Ban on evictions extended by 2 months to further protect renters

Millions of renters across England and Wales will receive greater protection after the government extended the suspension of new evictions until 23 August.

The extension announced by the Housing Secretary today (5 June 2020) takes the moratorium on evictions to a total of 5 months to ensure that renters continue to have certainty and security.  The government remains committed to ensuring that no one is evicted from their home this summer due to coronavirus.

Housing Secretary Rt Hon Robert Jenrick MP said: “We have provided an unprecedented package of support for renters during this pandemic. Today, I am announcing that the government’s ban on evictions will be extended for another 2 months. That takes the moratorium on evictions to a total of 5 months. Eviction hearings will not be heard in courts until the end of August and no-one will be evicted from their home this summer due to coronavirus.”

The 2 month extension will come into force on 25 June, ensuring there’s no gap between the existing ban and the extension, and also applies to home owners, commercial and leasehold.

Ministers are also working with the judiciary, legal representatives and the advice sector on arrangements, including new rules, which will mean that courts are better able to address the need for appropriate protection of all parties, including those shielding from coronavirus. The new court rules to be proposed by the Civil Procedure Rule Committee (CPRC) will ensure vulnerable renters will be protected when the suspension of evictions ends, with judges being provided with all the information necessary to make just decisions.

The CPRC is an advisory non-departmental public body, made up of judges, barristers, solicitors and lay advice members, which makes rules to set out the practice and procedure to be followed in the Civil Division of the Court of Appeal, the High Court and the County Court. The representatives from the judiciary, government, advice sectors, legal profession, Legal Aid agency, charities and pro bono organisations all agree that both landlords and tenants must be protected during the coronavirus pandemic.

Where tenants do experience financial difficulties as a result of the pandemic, the government is clear that landlords and tenants should work together and exhaust all possible options – such as flexible payment plans which take into account a tenant’s individual circumstances – to ensure cases only end up in court as an absolute last resort.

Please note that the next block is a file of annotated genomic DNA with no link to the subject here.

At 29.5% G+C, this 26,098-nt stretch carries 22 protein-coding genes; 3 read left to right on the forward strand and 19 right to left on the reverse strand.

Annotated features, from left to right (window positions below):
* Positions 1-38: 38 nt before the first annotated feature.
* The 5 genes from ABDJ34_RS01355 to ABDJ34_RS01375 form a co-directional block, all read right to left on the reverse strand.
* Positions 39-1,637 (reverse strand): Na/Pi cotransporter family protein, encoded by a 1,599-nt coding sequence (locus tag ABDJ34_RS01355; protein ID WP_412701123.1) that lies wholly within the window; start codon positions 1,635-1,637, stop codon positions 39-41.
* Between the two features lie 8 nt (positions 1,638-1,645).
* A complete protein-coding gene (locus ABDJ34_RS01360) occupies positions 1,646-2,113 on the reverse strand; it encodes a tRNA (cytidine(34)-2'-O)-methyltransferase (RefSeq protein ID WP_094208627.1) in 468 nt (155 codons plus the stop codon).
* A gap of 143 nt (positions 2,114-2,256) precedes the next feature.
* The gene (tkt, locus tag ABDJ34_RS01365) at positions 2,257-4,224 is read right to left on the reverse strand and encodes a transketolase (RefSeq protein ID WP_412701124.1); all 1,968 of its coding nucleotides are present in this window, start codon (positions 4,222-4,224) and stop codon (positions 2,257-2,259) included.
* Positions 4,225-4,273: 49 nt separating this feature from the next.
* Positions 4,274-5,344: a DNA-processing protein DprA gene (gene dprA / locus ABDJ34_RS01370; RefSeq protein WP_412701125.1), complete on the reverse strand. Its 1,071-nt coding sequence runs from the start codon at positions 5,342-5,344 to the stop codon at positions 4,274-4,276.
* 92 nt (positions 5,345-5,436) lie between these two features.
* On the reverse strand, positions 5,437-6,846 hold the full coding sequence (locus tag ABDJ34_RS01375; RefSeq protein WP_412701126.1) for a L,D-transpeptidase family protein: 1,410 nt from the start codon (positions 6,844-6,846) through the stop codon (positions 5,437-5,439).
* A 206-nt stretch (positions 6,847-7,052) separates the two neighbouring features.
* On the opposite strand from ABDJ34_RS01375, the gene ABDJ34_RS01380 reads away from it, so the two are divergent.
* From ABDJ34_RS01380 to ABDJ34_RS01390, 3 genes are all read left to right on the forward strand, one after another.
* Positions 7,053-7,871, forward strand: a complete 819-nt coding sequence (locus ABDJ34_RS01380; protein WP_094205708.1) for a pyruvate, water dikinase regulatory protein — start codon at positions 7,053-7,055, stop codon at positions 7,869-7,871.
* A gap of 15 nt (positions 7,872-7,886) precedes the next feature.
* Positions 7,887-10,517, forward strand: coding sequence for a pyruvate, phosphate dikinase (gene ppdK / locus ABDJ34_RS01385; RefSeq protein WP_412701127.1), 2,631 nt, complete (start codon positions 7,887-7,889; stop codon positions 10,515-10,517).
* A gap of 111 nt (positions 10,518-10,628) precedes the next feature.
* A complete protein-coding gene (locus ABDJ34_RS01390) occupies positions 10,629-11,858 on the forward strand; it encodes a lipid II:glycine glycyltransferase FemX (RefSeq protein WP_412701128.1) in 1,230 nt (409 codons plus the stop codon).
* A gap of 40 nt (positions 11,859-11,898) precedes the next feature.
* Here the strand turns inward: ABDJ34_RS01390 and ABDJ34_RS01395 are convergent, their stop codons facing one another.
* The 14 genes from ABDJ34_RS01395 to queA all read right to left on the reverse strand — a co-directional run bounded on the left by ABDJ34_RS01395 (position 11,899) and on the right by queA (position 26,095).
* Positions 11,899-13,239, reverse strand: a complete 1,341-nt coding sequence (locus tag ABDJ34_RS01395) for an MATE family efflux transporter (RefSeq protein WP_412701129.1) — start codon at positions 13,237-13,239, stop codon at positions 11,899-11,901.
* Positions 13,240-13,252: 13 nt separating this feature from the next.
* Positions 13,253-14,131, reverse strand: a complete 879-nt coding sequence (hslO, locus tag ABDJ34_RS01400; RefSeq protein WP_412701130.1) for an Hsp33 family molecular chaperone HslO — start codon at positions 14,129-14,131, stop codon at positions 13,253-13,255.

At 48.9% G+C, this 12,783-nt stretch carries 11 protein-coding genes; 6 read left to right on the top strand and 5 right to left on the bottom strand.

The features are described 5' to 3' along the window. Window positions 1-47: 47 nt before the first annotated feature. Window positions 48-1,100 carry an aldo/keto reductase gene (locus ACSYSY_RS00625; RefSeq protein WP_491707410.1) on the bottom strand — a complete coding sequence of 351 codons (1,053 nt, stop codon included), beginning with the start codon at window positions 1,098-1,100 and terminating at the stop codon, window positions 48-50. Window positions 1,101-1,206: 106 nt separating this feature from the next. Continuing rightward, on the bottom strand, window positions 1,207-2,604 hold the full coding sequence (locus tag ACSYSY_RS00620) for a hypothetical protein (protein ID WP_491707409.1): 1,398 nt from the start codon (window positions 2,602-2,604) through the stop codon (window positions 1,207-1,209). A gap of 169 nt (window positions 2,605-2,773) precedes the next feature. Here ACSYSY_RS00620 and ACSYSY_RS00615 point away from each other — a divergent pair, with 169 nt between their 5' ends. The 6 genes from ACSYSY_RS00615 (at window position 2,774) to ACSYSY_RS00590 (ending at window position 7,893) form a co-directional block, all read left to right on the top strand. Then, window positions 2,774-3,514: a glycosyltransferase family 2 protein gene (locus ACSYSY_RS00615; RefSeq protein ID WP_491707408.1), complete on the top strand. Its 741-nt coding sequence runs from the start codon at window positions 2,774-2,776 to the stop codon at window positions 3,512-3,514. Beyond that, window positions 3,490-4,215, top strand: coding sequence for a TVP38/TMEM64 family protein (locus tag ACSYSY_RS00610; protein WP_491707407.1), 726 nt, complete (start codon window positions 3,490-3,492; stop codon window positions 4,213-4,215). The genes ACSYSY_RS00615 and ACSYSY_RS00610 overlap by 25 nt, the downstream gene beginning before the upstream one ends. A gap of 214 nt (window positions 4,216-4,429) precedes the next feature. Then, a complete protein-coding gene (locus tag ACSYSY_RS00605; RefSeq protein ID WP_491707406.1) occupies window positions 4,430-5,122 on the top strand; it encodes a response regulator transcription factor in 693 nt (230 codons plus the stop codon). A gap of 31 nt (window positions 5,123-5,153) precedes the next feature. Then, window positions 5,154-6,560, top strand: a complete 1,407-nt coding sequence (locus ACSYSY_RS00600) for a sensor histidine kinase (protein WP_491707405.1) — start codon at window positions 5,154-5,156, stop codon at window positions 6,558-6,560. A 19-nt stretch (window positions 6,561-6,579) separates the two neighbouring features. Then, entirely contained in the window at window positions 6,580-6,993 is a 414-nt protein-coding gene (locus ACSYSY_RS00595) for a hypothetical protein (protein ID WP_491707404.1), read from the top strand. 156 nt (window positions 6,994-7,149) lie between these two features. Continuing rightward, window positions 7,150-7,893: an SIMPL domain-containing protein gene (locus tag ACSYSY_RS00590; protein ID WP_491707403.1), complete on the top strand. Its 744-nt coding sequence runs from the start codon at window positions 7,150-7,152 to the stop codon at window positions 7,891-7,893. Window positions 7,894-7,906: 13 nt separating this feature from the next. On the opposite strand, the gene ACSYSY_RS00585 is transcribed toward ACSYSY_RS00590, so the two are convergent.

Over the coming weeks, the government is taking careful steps to ease lockdown measures, alongside decisive steps already taken to unlock the housing market so people can move if they need to – for example where they may need to move for work or for family reasons.

While the government is taking unprecedented action to protect tenants and landlords during these times, the ultimate ambition is to transition out of these measures at the end of August to allow the market to operate while ensuring people have appropriate access to justice.

Today’s announcement builds on the radical package of measured taken in England and Wales during these difficult times to protect both renters and landlords affected by coronavirus, including:

  • The introduction of emergency legislation so landlords won’t be able to start proceedings to evict tenants for at least a 3 month period which will remain in place until at least September.
  • Extending mortgage payment holdings to include landlords whose tenants are experiencing financial difficulties due to the pandemic.
  • Supporting businesses to continue to pay their staff through the furlough scheme, as well as strengthening the welfare safety net with a nearly £7 billion boost to the welfare system and increasing Local Housing Allowance.
  • Delivering £180 million in Discretionary Housing Payments to councils across the country to support renters with housing costs in the private and social rented sectors.
  • Guidance which helps landlords and tenants to work together to resolve issues at the earliest opportunity.

Image: Newcastle upon Tyne, Tyne and Wear, UK  © REET

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About Ron Wheatley

Ron Wheatley reports on changes in legislation related to property management.

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